Russell’s right — it is, indeed, a bipolar song. It opens quiet with Plant’s “And if I say to you tomorrow…” along with a breezy jam (Jones’s bass line really shines in the open space). Then all of a sudden, they dial it up and Plant starts his signature screech, before easing back gradually into the quiet. One of my many favorite parts of the song comes at 3:30 when they give themselves over completely to the “loud,” as the guitar riff alternates between the left and right speakers, spitting out two powerful strums at a time. It’s a complex, dynamic song, displaying the contrast that Zeppelin did better than anyone.

One other note: this is my wife’s favorite Led Zeppelin song. She has good taste.

1. Stairway To Heaven | Led Zeppelin IV (1971)
The most popular Led Zeppelin song by far, “Stairway to Heaven” has been a staple of classic rock radio and 70’s high school dances since its release. Perhaps you are disappointed or outright incredulous with this selection for number one — “it’s overplayed,” “it’s overrated,” “it’s the obvious choice,” etc. But I ask you to strip away the ubiquitous cultural phenomena that surround this song and judge it from a purely sonic context. There’s a reason that it has gained such notoriety. Let me make the case for why “Stairway to Heaven” is the greatest Led Zeppelin song of all time.

First, here are the basic elements of “Stairway to Heaven” that make it great:

  • That beautiful, iconic, acoustic picking in the opening.
  • The synthesized flutes, melding together in gorgeous two-part harmony.
  • The mysticism and sense of wonder throughout.
  • The first electric chord strum at 2:13. The song has a way of adding elements ever so gradually, at the perfect volume, at the perfect time.
  • The yearning — “There’s a feeling I get when I look to the west, and my spirit is crying for leaving.”
  • The exquisitely pretty, wordless part at 3:57. The purposeful guitar, the subtle keyboard accents, Plant’s muted “Oh-oo-whoa-oo-whoa-oo…” It’s a superb lead-in to one of my favorite moments…
  • …when the drums come in for the first time at 4:18. It’s perfection. John Bonham is my favorite drummer ever, I just decided right now. No one had better drum fills.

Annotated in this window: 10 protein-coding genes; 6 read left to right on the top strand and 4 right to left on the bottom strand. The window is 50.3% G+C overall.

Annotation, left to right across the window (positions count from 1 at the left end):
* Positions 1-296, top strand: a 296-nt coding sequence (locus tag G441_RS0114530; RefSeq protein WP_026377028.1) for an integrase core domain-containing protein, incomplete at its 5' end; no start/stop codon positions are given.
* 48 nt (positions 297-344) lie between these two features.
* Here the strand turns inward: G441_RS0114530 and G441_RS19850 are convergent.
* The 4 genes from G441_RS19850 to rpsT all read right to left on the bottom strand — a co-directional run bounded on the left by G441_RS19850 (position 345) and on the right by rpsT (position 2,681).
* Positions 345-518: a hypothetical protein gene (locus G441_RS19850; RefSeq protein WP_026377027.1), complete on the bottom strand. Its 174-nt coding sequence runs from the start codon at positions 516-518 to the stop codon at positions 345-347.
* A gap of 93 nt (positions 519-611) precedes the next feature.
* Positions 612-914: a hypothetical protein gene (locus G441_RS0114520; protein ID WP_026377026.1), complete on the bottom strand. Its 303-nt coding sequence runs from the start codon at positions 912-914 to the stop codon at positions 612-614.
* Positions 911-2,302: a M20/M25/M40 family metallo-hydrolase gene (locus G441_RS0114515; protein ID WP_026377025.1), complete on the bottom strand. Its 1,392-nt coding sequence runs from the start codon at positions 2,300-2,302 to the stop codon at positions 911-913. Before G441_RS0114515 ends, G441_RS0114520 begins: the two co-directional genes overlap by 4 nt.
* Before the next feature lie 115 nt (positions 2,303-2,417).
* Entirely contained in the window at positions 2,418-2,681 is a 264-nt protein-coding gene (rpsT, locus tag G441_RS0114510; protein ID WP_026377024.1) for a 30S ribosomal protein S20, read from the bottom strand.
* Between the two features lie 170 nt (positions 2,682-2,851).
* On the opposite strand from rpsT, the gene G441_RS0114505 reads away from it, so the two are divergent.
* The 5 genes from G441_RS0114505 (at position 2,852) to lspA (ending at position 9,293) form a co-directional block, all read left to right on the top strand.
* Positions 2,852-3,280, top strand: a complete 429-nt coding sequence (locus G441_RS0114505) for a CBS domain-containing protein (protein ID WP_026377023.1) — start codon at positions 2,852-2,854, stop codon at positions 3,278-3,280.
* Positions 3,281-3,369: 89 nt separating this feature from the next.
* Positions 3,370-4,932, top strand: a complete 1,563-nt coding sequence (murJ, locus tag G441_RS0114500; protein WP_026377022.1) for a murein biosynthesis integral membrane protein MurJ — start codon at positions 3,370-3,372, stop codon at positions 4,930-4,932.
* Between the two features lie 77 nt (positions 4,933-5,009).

• The strong backbeat at “Your head is humming and it won’t go.” It’s bouncy and catchy — impossible to not bob your head.
  • When it completely changes pace at 5:33.
  • The guitar solo.
  • The drum fills during “When all are one and one is all, to be a rock and not to rolllllllll!” Again, like I said, NO ONE had better drum fills.
  • The passion of the whole “AND AS WE WIND ON DOWN THE ROAD, OUR SHADOWS TALLER THAN OUR SOUL…” section. Such a satisfying climax.
  • “And…she’s…buyyyyyyyy-ing a staaaaair-way….. to hea-vuh-uhnnn.”
  • Despite its running time of 8 minutes and 2 seconds, it feels much shorter. It breezes by. Every verse, every chorus, every solo matters. There’s absolutely no fat on this song — it’s 8 minutes and 2 seconds of lean meat.

Second, there is a certain deleted scene from Cameron Crowe’s 2000 film Almost Famous, which tells the story of a young rock and roll fan named William who follows a fictitious band on tour to write about them for Rolling Stone in the early 1970s. It’s a movie about the joy of music, and no scene displays that unbridled joy quite like this one. William tries to explain his love of rock and roll to his straight-laced, disapproving mother (played by Frances McDormand) by putting “Stairway to Heaven” on the record player, with two other women and his sister’s ex-boyfriend — a lovable, Tom Brady-looking, 1971 bro if I ever saw one — in the room as well.

At the beginning, they sit there quietly and let the soft, acoustic opening sink in. As it slowly picks up intensity, William and especially the ex-boyfriend start getting into it, passionately air-drumming and air-guitaring along. It reminds me of listening to the car radio with my brother and sister, hurting my hands on the steering wheel with the force of my drumming. The sheer elation in the room is charming and infectious. If you haven’t air-drummed like 1971 Tom Brady before, then you haven’t lived. By the end, everyone is bobbing their head or tapping their limbs, including the resistant mother. She knows there’s magic there.

The scene isn’t the reason why I love “Stairway to Heaven.” But the scene embodies why I love “Stairway to Heaven” so much. It still gives me chills after double-digit views. Crank it up and let it wash over you.

Don’t let the hype ruin it for you. “Stairway to Heaven” is the greatest Led Zeppelin song ever, incessant radio plays and awkward school dances be damned!

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That’s all of them! Here’s a very rudimentary visualization of the placement of the songs organized by album.

Screen Shot 2015-11-20 at 6.34.56 PMScreen Shot 2015-11-17 at 7.33.16 PM

Here is some more random analysis of the rankings.

And here’s a Spotify playlist with the top 44 songs listed here. Thanks for reading!

3 thoughts on “Ranking Led Zeppelin: A Countdown of Every Song from the Hammer of the Gods